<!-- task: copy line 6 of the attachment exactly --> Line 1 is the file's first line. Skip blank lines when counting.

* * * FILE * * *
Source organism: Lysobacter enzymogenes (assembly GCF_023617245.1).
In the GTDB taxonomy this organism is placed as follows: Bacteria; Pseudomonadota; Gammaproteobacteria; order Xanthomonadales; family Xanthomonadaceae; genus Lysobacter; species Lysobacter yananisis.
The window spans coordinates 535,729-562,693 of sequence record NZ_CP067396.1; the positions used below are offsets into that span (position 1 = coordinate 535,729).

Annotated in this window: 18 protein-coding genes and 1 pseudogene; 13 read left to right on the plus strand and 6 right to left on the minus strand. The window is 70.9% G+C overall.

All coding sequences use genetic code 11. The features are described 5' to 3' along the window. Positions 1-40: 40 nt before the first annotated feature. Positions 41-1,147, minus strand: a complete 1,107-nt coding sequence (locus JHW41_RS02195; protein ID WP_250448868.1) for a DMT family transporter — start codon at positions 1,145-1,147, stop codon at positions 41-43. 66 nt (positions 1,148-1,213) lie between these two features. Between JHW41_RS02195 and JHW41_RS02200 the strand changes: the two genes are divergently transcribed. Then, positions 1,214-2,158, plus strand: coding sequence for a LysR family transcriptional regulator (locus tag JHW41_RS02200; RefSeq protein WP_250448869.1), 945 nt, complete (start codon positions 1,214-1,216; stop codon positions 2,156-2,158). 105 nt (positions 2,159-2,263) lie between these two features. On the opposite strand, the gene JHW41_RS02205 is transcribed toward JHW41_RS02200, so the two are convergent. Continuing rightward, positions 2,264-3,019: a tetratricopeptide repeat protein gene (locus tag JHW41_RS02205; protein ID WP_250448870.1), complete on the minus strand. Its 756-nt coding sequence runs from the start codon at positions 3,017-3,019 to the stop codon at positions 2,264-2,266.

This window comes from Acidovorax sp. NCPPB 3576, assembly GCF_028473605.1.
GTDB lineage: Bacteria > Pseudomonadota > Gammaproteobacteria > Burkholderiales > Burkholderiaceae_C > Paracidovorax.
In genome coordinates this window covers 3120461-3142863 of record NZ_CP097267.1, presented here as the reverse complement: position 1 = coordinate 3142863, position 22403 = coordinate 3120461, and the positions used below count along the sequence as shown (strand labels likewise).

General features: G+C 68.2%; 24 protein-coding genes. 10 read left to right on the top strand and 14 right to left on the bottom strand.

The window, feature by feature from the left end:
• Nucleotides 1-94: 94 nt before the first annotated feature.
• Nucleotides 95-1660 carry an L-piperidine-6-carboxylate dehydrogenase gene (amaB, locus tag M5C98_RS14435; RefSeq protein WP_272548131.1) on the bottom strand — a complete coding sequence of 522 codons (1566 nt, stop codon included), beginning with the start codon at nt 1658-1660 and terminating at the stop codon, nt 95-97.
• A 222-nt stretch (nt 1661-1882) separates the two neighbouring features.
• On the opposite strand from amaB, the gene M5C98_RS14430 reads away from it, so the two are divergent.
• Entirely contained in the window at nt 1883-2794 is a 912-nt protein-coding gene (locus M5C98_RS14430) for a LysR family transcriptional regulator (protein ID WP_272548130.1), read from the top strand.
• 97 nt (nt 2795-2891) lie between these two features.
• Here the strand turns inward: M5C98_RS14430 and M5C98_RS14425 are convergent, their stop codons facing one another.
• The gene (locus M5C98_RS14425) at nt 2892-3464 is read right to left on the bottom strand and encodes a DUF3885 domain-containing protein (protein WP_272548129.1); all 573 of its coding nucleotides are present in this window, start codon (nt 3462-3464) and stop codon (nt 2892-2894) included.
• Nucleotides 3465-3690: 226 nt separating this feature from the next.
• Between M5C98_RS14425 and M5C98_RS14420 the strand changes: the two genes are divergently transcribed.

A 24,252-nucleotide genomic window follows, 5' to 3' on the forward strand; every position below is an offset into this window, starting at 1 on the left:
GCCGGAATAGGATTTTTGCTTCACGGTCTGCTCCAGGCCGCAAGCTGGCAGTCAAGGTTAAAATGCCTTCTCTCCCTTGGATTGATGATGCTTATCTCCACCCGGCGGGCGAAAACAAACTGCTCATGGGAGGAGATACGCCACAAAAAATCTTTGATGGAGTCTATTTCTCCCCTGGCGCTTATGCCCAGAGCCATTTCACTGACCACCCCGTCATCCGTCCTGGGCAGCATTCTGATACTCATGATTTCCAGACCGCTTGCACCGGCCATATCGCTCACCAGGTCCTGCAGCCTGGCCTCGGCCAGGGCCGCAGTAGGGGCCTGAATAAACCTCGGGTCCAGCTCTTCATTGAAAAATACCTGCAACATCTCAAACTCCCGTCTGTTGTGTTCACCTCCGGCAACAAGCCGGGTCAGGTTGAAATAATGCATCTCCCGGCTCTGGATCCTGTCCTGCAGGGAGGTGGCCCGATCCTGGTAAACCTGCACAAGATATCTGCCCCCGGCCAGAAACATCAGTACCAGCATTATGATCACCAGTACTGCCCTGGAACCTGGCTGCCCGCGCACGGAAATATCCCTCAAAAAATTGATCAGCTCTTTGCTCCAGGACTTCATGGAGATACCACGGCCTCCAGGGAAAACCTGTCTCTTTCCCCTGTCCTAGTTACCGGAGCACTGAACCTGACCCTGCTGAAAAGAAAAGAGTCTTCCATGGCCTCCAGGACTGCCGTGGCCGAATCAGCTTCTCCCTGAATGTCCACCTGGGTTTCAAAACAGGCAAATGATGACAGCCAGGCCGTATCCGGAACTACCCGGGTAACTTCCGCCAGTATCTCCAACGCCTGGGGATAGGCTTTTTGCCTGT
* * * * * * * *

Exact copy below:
This window comes from Acidovorax sp. NCPPB 3576, assembly GCF_028473605.1.